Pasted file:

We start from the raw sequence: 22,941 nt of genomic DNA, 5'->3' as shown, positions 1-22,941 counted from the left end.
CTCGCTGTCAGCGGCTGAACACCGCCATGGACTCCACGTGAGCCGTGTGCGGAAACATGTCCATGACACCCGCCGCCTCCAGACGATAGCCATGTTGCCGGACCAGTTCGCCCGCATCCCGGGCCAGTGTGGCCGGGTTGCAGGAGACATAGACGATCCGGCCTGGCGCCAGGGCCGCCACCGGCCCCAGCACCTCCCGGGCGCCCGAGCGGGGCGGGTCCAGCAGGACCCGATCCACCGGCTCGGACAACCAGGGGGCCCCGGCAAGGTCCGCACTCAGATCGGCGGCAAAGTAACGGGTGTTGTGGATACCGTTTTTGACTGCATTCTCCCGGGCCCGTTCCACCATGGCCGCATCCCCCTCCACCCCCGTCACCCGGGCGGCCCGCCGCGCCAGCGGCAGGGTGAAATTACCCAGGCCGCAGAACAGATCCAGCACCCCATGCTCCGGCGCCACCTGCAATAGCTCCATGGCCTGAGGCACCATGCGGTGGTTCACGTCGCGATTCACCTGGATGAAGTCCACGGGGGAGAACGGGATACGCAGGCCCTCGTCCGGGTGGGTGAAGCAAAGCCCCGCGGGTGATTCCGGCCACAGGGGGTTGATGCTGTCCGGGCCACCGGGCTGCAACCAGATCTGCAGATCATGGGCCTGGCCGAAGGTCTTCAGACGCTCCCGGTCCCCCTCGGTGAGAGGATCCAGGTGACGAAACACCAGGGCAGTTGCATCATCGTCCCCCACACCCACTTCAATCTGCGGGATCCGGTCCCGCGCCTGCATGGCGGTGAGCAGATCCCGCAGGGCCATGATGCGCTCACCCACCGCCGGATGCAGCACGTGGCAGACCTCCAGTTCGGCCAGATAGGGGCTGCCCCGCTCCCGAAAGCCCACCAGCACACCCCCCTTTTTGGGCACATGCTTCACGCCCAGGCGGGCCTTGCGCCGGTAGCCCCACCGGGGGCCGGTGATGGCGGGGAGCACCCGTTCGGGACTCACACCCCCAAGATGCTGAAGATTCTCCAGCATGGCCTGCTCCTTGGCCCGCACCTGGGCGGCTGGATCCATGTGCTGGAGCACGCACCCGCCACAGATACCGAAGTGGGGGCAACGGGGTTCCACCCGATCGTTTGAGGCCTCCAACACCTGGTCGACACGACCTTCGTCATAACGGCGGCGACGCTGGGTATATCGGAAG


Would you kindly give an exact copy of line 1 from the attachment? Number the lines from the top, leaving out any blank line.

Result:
We start from the raw sequence: 22,941 nt of genomic DNA, 5'->3' as shown, positions 1-22,941 counted from the left end.